Monday, September 05, 2016

The Baking Bible: Heavenly Chocolate Mousse Cake

A wonderful, decadent and rich cake that is all about the heavenly mousse filling. Although the project took most of the day, all the components were easy to do.

(I apologise for the dark photos; I thought I'd take then outside but didn't change the settings nor can I get my photo editor to work. I haven't used the program in a long time so I think it was having trouble importing all my photos.)


The outside of the cake, the cake itself, is a simple biscuit sponge baked in a sheet pan. Rose says it takes 10 min to mix and another 10 to bake and that's pretty much true. The fiddly part comes when you have to make a template of the pieces needed to make the cake shell. One long piece to line the long sides and bottom, two end pieces and a top piece. It was fiddly but not too hard and I decided to save the template (made on binder paper) in the bok justi n case I ever decide to do this again. I cut the cake with a pizza roller (thanks to Marie) and used a pair of scissors to make any final trimming.


The middle, the whole reason you're here, is a creamy and mellow and rich chocolate mousse that starts with dark chocolate and cream. A whole boatlaod of egg yolks are tempered into the hot ganache and cooked until custardy. After the mixture cools a bit, you whip it for a little bit until soft floppy peaks form when the beater is raised. The book says it should take about 30 seconds but for me, it took much more time than that. Then a little one-egg white meringue is folded into the custard to lighten the mix, and then it is time to assemble the cake.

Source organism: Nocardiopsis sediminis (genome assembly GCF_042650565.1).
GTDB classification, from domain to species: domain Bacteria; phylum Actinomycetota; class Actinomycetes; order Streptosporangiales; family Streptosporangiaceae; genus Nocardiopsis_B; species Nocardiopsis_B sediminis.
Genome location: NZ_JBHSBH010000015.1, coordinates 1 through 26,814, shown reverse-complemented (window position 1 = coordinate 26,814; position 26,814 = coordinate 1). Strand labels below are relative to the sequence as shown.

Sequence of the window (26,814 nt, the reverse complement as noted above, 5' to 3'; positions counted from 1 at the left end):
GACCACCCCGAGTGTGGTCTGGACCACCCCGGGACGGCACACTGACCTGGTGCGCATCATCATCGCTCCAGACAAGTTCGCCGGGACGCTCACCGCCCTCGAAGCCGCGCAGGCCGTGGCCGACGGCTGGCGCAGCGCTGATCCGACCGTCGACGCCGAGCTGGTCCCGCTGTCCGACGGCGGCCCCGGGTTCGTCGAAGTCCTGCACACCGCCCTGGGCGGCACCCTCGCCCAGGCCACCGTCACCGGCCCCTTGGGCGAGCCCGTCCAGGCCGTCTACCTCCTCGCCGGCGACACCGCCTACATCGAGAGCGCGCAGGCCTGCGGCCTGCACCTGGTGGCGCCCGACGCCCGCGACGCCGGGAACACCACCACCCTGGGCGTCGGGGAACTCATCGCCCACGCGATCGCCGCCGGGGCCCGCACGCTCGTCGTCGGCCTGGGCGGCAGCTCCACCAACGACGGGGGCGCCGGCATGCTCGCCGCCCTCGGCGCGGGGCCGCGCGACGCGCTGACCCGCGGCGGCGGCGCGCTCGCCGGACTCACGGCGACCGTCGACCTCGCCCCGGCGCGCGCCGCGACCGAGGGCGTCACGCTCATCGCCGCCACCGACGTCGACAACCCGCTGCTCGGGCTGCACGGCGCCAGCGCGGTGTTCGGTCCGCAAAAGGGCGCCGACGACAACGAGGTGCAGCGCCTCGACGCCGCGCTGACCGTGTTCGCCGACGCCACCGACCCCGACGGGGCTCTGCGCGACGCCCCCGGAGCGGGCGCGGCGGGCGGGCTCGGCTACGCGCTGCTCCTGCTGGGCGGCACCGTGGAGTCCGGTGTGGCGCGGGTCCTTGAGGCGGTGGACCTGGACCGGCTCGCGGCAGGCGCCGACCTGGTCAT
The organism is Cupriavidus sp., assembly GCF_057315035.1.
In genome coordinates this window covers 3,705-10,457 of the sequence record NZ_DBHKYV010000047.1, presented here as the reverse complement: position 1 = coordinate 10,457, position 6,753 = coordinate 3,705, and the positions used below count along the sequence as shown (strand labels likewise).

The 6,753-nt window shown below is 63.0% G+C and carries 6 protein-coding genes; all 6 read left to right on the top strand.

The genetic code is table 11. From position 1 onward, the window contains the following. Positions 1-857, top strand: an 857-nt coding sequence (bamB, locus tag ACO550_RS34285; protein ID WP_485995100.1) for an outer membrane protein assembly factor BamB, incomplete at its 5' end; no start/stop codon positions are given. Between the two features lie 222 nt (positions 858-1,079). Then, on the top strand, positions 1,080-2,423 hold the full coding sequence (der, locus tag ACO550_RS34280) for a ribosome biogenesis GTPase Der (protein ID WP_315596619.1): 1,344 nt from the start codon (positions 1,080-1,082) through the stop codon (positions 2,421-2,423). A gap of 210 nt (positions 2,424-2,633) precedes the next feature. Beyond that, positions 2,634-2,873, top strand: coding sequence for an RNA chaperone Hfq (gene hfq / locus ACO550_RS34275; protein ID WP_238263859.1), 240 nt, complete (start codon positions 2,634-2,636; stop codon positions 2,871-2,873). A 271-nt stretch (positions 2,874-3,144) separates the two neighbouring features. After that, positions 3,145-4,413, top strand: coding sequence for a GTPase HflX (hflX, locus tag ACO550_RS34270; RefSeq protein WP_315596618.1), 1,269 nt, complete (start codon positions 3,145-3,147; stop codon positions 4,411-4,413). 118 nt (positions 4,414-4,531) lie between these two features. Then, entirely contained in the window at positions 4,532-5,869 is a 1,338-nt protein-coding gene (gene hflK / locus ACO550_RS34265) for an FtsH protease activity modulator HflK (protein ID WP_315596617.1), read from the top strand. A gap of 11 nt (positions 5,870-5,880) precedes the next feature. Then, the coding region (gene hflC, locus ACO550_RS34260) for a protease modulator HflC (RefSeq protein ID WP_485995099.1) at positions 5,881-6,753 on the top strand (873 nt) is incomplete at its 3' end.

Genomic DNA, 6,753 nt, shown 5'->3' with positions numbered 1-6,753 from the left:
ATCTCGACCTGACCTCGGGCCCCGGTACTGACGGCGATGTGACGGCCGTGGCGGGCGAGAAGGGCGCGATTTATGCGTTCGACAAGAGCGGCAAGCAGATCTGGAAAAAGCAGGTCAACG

After lining the loaf pan with the cake, the mousse is poured and smoothed into the pan. Everything needs to rest up for 3 hours at room temperature for the custard to firm up, but after cutting into the cake the mouuse was still soft and the cake threatened to fall apart. So if I do this cake again I think I will also refrigerate it for a bit before cutting. i think it would be easier to cut when chilled and then allowed to come up to room temperature before serving.


This would be a wonderful finish to a nice dinner with people you love and a good cup of coffee.






4 comments:

  1. I could just dive into that last picture! I shall take your word that it isn't difficult when I go into sponge cake battle today with a fresh jar of cream of tarter.

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  2. I agree with you on the pre-cutting refrigeration. I think I'd have a decent picture of the final result if I'd done that. No matter what it looks like, though, it tastes great!

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  3. your mousse looks very good and I enjoy much your blog.

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  4. I could dive into that last photo along with Vicki! It does look luscious. It was definitely easier to cut after refrigerating.

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